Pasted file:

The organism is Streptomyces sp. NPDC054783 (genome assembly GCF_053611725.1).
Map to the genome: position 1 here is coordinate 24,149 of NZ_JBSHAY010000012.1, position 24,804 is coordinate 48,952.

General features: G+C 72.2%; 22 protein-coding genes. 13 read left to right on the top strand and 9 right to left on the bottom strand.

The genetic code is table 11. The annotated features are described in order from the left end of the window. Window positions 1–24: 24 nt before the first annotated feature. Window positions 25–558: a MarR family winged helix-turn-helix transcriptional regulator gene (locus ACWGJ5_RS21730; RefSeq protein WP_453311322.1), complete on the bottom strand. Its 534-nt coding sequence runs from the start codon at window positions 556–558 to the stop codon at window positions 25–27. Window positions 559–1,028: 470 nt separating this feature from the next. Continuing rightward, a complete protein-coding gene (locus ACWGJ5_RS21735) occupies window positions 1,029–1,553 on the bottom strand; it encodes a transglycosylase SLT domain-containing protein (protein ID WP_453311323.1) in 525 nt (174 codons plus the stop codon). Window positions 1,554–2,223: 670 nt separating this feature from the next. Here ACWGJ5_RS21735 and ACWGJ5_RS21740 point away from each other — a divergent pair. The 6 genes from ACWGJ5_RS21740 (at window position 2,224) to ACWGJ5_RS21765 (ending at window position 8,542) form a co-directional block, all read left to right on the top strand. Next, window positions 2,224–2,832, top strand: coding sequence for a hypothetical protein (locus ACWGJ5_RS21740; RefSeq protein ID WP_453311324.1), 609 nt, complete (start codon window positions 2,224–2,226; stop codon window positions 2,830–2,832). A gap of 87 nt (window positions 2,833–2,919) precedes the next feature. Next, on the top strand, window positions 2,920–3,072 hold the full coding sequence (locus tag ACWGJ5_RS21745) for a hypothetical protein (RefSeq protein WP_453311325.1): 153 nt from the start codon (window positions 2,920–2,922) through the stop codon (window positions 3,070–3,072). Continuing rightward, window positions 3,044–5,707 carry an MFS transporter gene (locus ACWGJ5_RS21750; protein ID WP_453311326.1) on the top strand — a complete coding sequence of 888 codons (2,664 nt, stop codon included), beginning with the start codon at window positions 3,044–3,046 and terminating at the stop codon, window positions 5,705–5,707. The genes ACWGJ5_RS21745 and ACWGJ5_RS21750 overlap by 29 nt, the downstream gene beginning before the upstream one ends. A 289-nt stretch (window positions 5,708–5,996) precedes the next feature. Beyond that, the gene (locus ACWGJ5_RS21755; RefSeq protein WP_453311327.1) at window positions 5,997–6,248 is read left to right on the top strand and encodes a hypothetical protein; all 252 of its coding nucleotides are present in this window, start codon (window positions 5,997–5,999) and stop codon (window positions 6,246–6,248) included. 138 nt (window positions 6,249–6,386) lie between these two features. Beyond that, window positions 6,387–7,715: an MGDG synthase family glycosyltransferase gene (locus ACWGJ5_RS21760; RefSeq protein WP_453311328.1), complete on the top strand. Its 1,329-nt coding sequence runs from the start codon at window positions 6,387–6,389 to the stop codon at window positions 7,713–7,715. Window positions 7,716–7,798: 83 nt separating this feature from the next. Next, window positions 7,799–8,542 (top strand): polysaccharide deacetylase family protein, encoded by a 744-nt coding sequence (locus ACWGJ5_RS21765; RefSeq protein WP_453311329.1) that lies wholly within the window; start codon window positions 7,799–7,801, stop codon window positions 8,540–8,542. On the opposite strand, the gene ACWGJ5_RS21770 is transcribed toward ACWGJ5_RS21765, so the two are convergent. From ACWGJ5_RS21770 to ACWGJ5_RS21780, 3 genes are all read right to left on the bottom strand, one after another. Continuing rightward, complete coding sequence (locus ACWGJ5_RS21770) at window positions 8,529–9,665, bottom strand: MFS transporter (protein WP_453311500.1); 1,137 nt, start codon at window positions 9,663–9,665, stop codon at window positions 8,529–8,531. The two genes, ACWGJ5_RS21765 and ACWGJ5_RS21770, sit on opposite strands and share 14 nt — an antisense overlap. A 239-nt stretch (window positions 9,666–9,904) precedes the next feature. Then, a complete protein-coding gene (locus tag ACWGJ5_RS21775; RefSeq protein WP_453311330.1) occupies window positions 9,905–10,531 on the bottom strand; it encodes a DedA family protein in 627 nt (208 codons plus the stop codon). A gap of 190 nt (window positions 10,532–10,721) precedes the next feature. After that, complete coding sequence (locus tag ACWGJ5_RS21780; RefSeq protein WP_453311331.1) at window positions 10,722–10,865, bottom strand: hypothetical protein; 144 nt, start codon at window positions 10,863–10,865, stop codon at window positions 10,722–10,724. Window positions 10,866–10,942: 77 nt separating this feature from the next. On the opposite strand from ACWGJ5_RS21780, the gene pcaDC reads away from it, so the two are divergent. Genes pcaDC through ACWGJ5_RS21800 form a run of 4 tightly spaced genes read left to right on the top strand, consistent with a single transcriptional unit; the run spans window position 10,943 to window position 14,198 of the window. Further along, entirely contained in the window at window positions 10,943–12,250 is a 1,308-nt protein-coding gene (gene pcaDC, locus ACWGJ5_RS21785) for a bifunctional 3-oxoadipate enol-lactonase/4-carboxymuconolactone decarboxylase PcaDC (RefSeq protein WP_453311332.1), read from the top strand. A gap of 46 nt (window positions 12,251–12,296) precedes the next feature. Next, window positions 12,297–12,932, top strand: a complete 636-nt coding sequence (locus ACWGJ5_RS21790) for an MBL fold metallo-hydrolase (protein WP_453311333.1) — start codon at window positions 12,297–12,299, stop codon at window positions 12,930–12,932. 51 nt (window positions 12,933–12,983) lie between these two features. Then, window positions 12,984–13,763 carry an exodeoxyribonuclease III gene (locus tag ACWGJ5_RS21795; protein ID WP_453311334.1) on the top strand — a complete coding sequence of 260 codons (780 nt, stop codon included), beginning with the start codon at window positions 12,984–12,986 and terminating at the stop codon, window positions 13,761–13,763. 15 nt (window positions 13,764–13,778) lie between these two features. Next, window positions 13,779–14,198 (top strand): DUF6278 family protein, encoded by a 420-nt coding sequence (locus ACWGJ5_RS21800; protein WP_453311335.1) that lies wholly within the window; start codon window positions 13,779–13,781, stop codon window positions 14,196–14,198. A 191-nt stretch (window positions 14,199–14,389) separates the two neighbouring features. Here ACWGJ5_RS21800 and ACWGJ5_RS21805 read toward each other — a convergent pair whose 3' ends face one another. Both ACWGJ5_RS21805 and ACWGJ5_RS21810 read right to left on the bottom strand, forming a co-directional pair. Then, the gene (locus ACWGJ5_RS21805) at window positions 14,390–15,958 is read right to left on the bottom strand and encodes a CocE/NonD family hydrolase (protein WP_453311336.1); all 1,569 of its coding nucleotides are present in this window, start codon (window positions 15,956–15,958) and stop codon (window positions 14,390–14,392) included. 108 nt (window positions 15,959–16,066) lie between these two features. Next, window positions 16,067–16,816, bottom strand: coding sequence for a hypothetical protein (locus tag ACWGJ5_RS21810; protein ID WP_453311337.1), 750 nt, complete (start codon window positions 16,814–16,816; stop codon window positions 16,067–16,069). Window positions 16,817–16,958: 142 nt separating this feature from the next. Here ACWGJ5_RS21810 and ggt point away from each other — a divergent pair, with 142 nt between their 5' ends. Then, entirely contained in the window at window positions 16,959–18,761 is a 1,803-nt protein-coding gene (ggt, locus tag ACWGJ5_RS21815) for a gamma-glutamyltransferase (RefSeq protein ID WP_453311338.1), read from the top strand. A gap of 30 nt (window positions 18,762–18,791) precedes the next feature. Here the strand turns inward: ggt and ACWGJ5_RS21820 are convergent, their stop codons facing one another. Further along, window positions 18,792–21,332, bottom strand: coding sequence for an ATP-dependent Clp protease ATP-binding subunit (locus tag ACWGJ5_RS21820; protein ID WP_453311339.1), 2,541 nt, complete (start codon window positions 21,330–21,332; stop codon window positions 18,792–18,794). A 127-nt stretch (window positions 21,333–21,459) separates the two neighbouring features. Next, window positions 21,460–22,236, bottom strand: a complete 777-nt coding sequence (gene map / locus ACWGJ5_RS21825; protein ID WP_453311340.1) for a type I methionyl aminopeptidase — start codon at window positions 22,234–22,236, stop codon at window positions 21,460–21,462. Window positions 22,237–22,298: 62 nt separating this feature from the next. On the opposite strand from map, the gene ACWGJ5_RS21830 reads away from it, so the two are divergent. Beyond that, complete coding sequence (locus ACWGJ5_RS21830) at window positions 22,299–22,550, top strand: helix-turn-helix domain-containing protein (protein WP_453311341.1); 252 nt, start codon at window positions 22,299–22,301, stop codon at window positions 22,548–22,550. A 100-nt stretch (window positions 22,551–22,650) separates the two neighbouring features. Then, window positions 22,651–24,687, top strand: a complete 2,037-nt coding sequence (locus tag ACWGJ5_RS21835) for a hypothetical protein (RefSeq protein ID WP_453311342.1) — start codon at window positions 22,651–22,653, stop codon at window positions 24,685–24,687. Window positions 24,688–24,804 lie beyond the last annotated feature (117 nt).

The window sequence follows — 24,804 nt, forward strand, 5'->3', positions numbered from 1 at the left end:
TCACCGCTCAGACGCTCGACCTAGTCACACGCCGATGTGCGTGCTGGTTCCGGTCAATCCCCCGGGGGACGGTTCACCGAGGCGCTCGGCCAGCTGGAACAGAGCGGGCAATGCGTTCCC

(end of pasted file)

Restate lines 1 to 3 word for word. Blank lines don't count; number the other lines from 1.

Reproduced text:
The organism is Streptomyces sp. NPDC054783 (genome assembly GCF_053611725.1).
Map to the genome: position 1 here is coordinate 24,149 of NZ_JBSHAY010000012.1, position 24,804 is coordinate 48,952.

General features: G+C 72.2%; 22 protein-coding genes. 13 read left to right on the top strand and 9 right to left on the bottom strand.